Early in my songwriting journey, I barely eked out a living working temp jobs. My idea of financial planning was figuring out who might lend me the money to pay my rent for my rundown room on the fringes of Hollywood. Paying to hire musicians, a recording studio, and engineer to record my demos was out of the question. But without demos of my songs, I would be unable to catch the ear of a publisher or other music industry professional.
So back then, I sought cowriters who had a home recording studio where I would be able to record free demos of the songs we wrote. I sang and played guitar. If my cowriter owned recording equipment—and could also program drums and play keyboards—he or she was my ideal collaborator.
During a recent chat with someone with whom I’ve written, the conversation evolved to a discussion of the best and worst cowriting sessions we’ve had. We have each written with considerably more than a hundred different writers, including superstar recording artists and GRAMMY-winning songwriters, and we had some stories to tell.
We brought up the often-used analogy that putting two accomplished songwriters together is not like breeding thoroughbreds. It does not necessarily result in an offspring that is a champion.
We concurred that some of our most disappointing collaborations were with writers who had written some of our favorite songs—writers whose work we were in awe of. In many of these instances we went in with the highest of expectations and left with a song that was “good,” but not “WOW!” Maybe nerves and intimidation got the best of us, or maybe that inexplicable chemistry missed the memo and failed to show up.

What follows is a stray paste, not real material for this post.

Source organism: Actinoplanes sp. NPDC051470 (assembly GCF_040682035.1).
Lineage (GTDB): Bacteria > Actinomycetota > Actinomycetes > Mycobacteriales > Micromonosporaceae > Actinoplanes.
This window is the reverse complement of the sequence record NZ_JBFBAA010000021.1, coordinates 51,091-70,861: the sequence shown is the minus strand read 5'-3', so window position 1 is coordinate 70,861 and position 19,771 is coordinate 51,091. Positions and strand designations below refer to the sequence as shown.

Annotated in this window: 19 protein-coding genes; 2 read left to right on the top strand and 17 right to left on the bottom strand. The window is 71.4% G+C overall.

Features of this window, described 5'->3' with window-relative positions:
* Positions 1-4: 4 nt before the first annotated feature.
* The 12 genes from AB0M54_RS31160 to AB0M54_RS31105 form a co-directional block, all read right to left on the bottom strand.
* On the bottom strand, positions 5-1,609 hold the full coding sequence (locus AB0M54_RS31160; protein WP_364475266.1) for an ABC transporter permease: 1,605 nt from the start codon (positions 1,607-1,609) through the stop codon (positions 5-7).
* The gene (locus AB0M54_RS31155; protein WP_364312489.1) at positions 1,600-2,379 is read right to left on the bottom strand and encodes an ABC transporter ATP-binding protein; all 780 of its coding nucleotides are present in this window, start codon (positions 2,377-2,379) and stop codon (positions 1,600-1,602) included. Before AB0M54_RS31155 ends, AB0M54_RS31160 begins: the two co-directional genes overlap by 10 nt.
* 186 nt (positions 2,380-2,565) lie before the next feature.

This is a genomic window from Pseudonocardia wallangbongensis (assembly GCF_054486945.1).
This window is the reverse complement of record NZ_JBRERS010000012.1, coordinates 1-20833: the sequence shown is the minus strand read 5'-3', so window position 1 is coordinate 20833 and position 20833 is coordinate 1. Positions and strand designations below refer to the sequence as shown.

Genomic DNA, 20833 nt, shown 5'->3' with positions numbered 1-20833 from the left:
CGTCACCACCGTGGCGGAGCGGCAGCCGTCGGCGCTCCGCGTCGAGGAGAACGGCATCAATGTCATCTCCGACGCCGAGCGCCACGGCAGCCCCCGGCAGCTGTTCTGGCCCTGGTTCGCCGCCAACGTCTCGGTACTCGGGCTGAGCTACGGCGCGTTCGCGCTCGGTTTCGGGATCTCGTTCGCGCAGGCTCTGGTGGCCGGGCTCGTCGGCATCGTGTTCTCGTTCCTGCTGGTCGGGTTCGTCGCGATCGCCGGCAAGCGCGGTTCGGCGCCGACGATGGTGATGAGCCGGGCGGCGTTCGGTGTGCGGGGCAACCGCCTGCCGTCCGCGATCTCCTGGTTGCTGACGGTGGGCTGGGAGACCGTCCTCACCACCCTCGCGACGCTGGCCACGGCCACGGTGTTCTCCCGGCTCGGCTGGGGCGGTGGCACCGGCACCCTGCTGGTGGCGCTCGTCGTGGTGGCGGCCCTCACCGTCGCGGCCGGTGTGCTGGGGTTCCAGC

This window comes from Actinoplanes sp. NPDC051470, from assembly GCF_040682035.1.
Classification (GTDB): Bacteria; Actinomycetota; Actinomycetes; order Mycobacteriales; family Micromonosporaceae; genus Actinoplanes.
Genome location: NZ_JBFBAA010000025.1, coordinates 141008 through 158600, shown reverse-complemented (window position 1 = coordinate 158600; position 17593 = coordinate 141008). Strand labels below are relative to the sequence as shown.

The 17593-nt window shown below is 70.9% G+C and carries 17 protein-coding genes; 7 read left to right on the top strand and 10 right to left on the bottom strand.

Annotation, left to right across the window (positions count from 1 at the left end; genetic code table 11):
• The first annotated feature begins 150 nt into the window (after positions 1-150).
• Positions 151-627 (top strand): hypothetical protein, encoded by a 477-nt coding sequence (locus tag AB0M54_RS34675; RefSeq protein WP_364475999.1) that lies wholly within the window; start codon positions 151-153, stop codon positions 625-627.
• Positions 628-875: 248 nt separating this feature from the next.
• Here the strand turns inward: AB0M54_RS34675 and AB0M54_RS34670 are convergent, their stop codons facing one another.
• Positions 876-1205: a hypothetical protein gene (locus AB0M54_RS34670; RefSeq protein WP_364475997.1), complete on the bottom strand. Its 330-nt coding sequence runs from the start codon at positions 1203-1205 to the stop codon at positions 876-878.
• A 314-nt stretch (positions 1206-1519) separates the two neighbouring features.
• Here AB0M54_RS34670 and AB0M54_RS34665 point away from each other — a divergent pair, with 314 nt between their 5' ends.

During some of my tenure as a staff writer, my publisher kept my appointment book, choosing collaborators who he felt would be a good fit. His definition of “a good fit” was not only someone who he thought might be a good match creatively, but also someone with a team who would contribute to getting our songs pitched and recorded.
Of course, we need to write with people who can contribute elements that are not our forte. For example, someone who is primarily a lyricist needs to work with someone who can contribute melodies and chords. I have written successful songs solo, but many of my best songs were the result of my contributing the topline—the vocal melody and lyrics. I’m a mediocre guitarist at best, and I’ve found that when I am not tasked with thinking about chord changes or grooves, some of my strongest melodies and lyrics emerge.
We need to identify our own strengths and weaknesses and seek collaborators whose skills and talents complement ours. But ultimately, the perfect collaborator is the one whose presence stimulates our muses to create work that would not come out of us on our own, or if anyone else were in the room. I have found this only a handful of times and it is as precious as gold—gold records. The ideal cowriters are the ones who bring out the best in us, and those are not necessarily the writers with the most impressive track records.
There is no magic formula for finding that elusive chemistry, other than writing with many collaborators and keeping an open mind. As the saying goes, sometimes you have to kiss a lot of frogs…
Jason Blume is the author of 6 Steps to Songwriting Success, This Business of Songwriting, and Inside Songwriting (Billboard Books). His latest book, Happy Tails—Life Lessons from Rescued Cats and Kittens (SPS/Blue Mountain Arts) combines his love of photography and cats. Jason’s songs are on Grammy-nominated albums and have sold more than 50,000,000 copies. A guest lecturer at the Liverpool Institute for Performing Arts (co-founded by Sir Paul McCartney) and at the Berklee School of Music, he has been interviewed as a songwriting expert for CNN, NPR, the BBC, Rolling Stone, and the New York Times. To receive a free video, “3 Things You MUST Do for Success” and weekly tips to enhance creativity click on https://tinyurl.com/yckat6fc. Join Songwriting With Jason Blume on Facebook for free events and song critiques. For information about his workshops, recorded lessons, webinars, additional articles, and more, visit www.jasonblume.com.